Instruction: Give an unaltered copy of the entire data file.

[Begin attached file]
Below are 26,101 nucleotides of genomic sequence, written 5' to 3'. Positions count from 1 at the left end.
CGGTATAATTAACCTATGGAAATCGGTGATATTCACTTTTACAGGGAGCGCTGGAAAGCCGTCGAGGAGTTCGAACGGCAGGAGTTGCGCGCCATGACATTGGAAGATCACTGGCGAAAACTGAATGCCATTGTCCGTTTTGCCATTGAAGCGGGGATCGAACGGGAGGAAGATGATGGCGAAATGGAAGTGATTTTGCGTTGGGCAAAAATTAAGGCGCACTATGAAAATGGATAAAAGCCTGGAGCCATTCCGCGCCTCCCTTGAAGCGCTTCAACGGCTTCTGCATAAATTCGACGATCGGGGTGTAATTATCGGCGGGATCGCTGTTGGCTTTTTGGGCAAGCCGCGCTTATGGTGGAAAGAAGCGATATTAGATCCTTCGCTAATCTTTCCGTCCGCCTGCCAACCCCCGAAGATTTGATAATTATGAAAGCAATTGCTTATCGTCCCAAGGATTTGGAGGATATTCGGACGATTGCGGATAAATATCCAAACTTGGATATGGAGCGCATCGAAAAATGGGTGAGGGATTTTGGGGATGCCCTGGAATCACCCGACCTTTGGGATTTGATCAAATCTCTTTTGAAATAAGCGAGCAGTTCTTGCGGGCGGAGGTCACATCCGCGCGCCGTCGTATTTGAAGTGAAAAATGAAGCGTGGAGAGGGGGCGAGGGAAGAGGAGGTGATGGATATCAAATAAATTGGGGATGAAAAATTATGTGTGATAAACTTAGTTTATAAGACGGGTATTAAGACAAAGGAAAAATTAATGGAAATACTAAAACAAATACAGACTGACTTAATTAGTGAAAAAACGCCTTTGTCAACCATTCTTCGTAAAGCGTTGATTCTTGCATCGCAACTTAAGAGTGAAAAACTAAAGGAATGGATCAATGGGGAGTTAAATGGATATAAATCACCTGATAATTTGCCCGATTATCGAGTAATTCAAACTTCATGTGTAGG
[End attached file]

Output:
Below are 26,101 nucleotides of genomic sequence, written 5' to 3'. Positions count from 1 at the left end.
CGGTATAATTAACCTATGGAAATCGGTGATATTCACTTTTACAGGGAGCGCTGGAAAGCCGTCGAGGAGTTCGAACGGCAGGAGTTGCGCGCCATGACATTGGAAGATCACTGGCGAAAACTGAATGCCATTGTCCGTTTTGCCATTGAAGCGGGGATCGAACGGGAGGAAGATGATGGCGAAATGGAAGTGATTTTGCGTTGGGCAAAAATTAAGGCGCACTATGAAAATGGATAAAAGCCTGGAGCCATTCCGCGCCTCCCTTGAAGCGCTTCAACGGCTTCTGCATAAATTCGACGATCGGGGTGTAATTATCGGCGGGATCGCTGTTGGCTTTTTGGGCAAGCCGCGCTTATGGTGGAAAGAAGCGATATTAGATCCTTCGCTAATCTTTCCGTCCGCCTGCCAACCCCCGAAGATTTGATAATTATGAAAGCAATTGCTTATCGTCCCAAGGATTTGGAGGATATTCGGACGATTGCGGATAAATATCCAAACTTGGATATGGAGCGCATCGAAAAATGGGTGAGGGATTTTGGGGATGCCCTGGAATCACCCGACCTTTGGGATTTGATCAAATCTCTTTTGAAATAAGCGAGCAGTTCTTGCGGGCGGAGGTCACATCCGCGCGCCGTCGTATTTGAAGTGAAAAATGAAGCGTGGAGAGGGGGCGAGGGAAGAGGAGGTGATGGATATCAAATAAATTGGGGATGAAAAATTATGTGTGATAAACTTAGTTTATAAGACGGGTATTAAGACAAAGGAAAAATTAATGGAAATACTAAAACAAATACAGACTGACTTAATTAGTGAAAAAACGCCTTTGTCAACCATTCTTCGTAAAGCGTTGATTCTTGCATCGCAACTTAAGAGTGAAAAACTAAAGGAATGGATCAATGGGGAGTTAAATGGATATAAATCACCTGATAATTTGCCCGATTATCGAGTAATTCAAACTTCATGTGTAGG